The Kingdom of Van under the reign of Sarduri II

The Kingdom of Van, the state of the four seas, continued to maintain its power even under the rule of Sarduri II (764-735 BC). Sarduri – powerful, from “sar” (king, ruler) and “tur”- to give.

The chronology of his reign has survived to this day and is called the “Chronology of Sarduri” in modern science. It contains a description of about 12 years of the king’s activities. In the early years of his reign, Sarduri continued the extensive urban development that had begun in the country.

His first large-scale campaign was against the state of Melitene, the king of which was forced to submit to Sarduri and pay him tribute. At the first stage of Sarduri’s reign, due to external impacts and internal rebellions, Assyria was unable to play a significant role in the region.

This situation was attempted to be changed by King Ashur-Nirari V, who immediately after ascending the throne began to sow discord in the Kingdom of Van and the countries under its dominion.

Sarduri, who organized a campaign to the Lake Sevan basin against the country of Velikukha during this period, took countermeasures.

One of his armies launched an offensive on Arme, near the capital of which he defeated the Assyrians and then also suppressed a rebellion in the country of Urme.

Sarduri II also suppressed a rebellion in the country of Mana, and then continued his triumphant march to the south. Sarduri repeated the unique campaign of his father Argishti I through the east of Assyria to Babylon.

The Armenian army entered Babylon, conquering and destroying three fortresses and about twenty cities, capturing about 40,000 prisoners of war and rich loot. After a new conquest of Babylon, the southern border of the Armenian state reached the Persian Gulf.

Around 740 BC, Sarduri II undertook two campaigns to the north against the country of Igani (in the basin of the Northern Lake), and then against Kulha in the area of the lower course of the Chorokh River. This was the land of the Colchians, referred to in ancient Greek sources as Colchis, stretching to the shores of the Black Sea.

The following year, Sarduri achieved a new success – he was the first of the kings of Van to reach the eastern basin of the Mediterranean Sea. This fact made the plan for the complete destruction of Assyria, which had been developed during the reign of Argishti I, more realistic.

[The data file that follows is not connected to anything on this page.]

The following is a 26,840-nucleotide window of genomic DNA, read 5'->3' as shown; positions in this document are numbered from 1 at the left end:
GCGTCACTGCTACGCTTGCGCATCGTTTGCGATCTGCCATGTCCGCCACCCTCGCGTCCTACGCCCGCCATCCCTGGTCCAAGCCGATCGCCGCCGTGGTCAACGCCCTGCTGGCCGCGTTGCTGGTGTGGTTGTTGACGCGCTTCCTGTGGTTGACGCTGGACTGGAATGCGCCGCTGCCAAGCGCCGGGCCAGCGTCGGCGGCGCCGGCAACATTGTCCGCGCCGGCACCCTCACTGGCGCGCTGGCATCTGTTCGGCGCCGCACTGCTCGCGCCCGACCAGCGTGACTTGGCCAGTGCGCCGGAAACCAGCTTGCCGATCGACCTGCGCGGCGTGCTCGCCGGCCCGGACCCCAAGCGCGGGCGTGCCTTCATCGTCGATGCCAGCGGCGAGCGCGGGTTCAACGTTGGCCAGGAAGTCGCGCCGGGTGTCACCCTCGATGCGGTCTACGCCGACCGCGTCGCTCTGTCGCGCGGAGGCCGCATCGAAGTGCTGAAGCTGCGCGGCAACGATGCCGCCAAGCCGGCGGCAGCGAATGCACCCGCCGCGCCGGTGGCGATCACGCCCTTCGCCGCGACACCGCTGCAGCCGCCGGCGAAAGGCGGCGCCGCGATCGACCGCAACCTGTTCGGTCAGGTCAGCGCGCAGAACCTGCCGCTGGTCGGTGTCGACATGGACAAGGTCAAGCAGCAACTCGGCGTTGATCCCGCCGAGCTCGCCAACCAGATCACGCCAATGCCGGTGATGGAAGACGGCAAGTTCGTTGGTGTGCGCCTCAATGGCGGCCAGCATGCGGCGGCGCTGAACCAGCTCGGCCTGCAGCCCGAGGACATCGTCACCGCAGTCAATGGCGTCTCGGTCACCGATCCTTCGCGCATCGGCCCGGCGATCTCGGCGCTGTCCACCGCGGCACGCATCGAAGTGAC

In case of surrounding Assyria from three sides, through the Zagros mountains to the south to Babylon, and through the territory of Assyria and the Euphrates basin to Babylon, a complete blockade of Assyria would be implemented.

During the reign of Sarduri II, a very important change was noticed in the system of governance – he began to destroy dependent kingdoms (possibly even “allies”), turning them into administrative units, thus transitioning from a confederative system of government to a centralized state.

During his reign, the northeastern border of the state ran along the Kura River. Already in the times of Argishti I, this border included the Agstev valley, and one of the records of Sarduri II, left in the village of Tsovak south of Lake Sevan, states that Artsakh – the country of Urtekh, also joined the state, reaching the Kura River and the Caspian Sea.

The Kingdom of Van under the rule of Sarduri II reached the Black Sea in the north, the Caspian Sea in the east, the central part of Asia Minor in the west, and through Babylon to the Persian Gulf and the Mediterranean Sea in the south.

Under Argishti I and Sarduri II, the Kingdom of Van (also known as Urartu) was the most powerful state in the Near East, a sole leader that lasted for over half a century.

by Alexander Bakulin

Translate by Vigen Avetisyan

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